Located in the Eastern Cape, this former Bantustan was once officially called the Transkei. Many South Africans still know it by that name. Historically speaking, a Bantustan was set aside exclusively for a black ethnic group during apartheid. Ostensibly, it was to be governed independently by its population.
Coffee Bay © Jon Rawlinson
The region has a tumultuous and sad political history and remains a mostly rural area. Poverty is still rife. However, it is an area of spectacular natural beauty that is popular with adventurous travellers looking for an experience of unspoilt landscapes and authentic rural culture.
The main attraction is the Wild Coast, which, as the name suggests, is remarkably undeveloped. It has near pristine stretches of coastline where rolling hills, grassland, and forest grow right onto the beach.
Accommodation tends to be rustic, with the most famous venues being isolated camping and backpacking communities. This makes the Transkei an ideal South African destination for young budget travellers and backpackers. It is also a wonderful surfing destination, with some gorgeous surf breaks that are never crowded and often kept secret. Travellers must watch out for sharks, though.
East London is a good starting point for a journey into the Transkei. There are a few tour operators offering bus services through the region, but apart from this, the only way to get around is by hiring a car and road tripping.
Travellers should bear in mind that although this is a wonderful way to explore, the infrastructure is awful and the roads can be really challenging, with animals like cows, donkeys, and dogs crossing the streets, huge potholes, and virtually no signposts. For confident drivers, this is all part of the adventure. But travellers shouldn't expect to get anywhere fast in the Transkei.
Coffee Bay, South Africa © Jacques
Coffee BayCoffee Bay is a small inlet in the heart of the Wild Coast. Situated near Mthatha and with only a post office, a grocery store and a few B&Bs and backpackers to its name, the destination largely appeals to students and the young at heart. Its nightlife consists of drumming circles and the occasional trance party. Coffee Bay has some of the best surfing in South Africa, though, along with swimming, spear fishing and scuba diving. Nature lovers who explore its unspoiled coastline may see whales, dolphins and the occasional Cape Clawless Otter. The area is a paradise for golfers, hikers and anyone interested in horseback riding, too. Travellers who enjoy peaceful strolls along beaches with only wildflowers and natural forests for company will also appreciate the Wild Coast. All visitors should definitely stop at the iconic Hole in the Wall: a site where the sea has carved a giant tunnel through a rock. Seafood fans can buy fresh catches from local fisherman.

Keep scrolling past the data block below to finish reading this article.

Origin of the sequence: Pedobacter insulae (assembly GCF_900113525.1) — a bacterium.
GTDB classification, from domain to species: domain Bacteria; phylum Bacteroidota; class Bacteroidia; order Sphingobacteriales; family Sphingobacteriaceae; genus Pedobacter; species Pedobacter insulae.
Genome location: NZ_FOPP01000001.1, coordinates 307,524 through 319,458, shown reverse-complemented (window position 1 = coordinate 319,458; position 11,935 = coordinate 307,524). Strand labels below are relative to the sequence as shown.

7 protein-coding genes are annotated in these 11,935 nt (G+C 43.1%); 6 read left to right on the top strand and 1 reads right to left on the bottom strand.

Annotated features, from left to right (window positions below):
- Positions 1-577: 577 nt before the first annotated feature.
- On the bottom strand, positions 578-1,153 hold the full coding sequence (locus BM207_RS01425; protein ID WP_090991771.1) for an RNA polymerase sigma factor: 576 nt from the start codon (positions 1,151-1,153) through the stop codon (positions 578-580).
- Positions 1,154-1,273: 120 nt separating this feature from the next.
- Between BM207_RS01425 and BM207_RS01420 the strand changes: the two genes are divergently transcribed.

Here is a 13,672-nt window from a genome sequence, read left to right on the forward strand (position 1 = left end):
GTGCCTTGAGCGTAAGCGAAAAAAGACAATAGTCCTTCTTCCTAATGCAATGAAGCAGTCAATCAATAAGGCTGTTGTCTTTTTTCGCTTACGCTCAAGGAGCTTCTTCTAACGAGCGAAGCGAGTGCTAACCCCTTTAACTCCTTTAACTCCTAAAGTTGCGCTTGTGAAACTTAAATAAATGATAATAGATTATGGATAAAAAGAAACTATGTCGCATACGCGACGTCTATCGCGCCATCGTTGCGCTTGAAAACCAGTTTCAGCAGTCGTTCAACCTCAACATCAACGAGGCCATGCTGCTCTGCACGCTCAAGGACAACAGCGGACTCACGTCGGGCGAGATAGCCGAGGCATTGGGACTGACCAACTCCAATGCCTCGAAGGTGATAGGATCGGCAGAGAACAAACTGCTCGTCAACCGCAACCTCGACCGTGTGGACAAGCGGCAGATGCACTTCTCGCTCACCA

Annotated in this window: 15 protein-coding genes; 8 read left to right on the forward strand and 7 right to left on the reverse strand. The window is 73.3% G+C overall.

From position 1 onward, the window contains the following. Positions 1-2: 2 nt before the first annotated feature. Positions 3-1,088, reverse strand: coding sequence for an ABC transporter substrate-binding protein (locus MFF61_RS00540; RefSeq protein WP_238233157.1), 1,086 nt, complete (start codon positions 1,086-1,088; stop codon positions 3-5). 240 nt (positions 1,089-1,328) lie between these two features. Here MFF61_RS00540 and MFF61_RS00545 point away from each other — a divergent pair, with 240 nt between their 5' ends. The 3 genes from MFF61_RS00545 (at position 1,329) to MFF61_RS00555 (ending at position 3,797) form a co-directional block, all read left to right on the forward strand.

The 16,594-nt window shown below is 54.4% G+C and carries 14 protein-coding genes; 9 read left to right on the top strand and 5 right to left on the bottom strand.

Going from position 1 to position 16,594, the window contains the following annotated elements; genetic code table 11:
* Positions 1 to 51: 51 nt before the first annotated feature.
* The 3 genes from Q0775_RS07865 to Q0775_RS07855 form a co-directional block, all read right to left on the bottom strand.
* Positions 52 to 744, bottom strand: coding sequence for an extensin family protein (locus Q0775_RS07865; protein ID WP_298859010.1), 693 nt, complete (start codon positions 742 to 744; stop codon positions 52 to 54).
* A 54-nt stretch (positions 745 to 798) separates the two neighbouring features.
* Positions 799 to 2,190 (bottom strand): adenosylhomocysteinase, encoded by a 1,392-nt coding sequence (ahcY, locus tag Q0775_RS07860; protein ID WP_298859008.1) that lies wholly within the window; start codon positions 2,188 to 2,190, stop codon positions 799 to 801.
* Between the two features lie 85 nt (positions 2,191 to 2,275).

Zebra grazing in Cwebe © garethphoto
Inkwenkwezi Game ReserveThe beautiful Inkwenkwezi Private Game Reserve is a great place to stay in the Transkei. Encompassing five distinct biomes and a tidal estuary along the Eastern Cape's Wild Coast, the private, luxury reserve provides access to diverse coastal landscapes and some magnificent beaches. The reserve is home to the big five (lion, leopard, elephant, rhino, and buffalo) and numerous other animals. However, the main attraction from a wildlife point of view is the presence of some extremely rare white lions. Inkwenkwezi is a Xhosa word meaning 'under the stars' and the reserve prides itself on good service and attention to detail as well as natural beauty. Visitors can interact with elephants at the Elephant Sanctuary, take guided game drives, hikes and quad bike tours, and enjoy canoeing and mountain biking activities. The reserve's Sunset Lapa is a dreamy spot to sip on cocktails while admiring the stunning view, and the Emthombeni Restaurant serves a variety of South African cuisine. The accommodation is of a high standard and the venue is extremely popular for weddings. Inkwenkwezi is a short drive northeast of the East London airport, making it an easily accessible destination in a region notorious for bad roads.
Port St Johns beach © garethphoto
Port St JohnsPort St Johns is a good travel base in the Transkei region and is the central tourism hub on the Wild Coast. The destination has lovely beaches, great surfing opportunities, fantastic fishing (deep sea and shore angling), and some fun and atmospheric backpackers lodges for budget travellers. A town of about 7,000 people, Port St Johns is situated at the mouth of the Umzimvubu River. The estuary is one of the main reasons why this stretch of coast is so picturesque. Sadly, it's also a contributing factor to the frequency of shark attacks on the town's beaches, making swimming and surfing a bit nerve-racking despite the idyllic conditions. The Umzimvubu River flows through an impressive sandstone gorge named the Gates of St John and visitors should make the effort to drive up to Mount Thesiger. Located just above the town, it offers stunning views of the estuary. Some of the backpackers and lodges offer the ride up for sundowners free of charge. Dense, jungle-like vegetation dotted with scenic walking trails surround the town, which is endearingly laid back and sleepy. Visitors will find a Xhosa flavour and some basic shops and bohemian-style restaurants.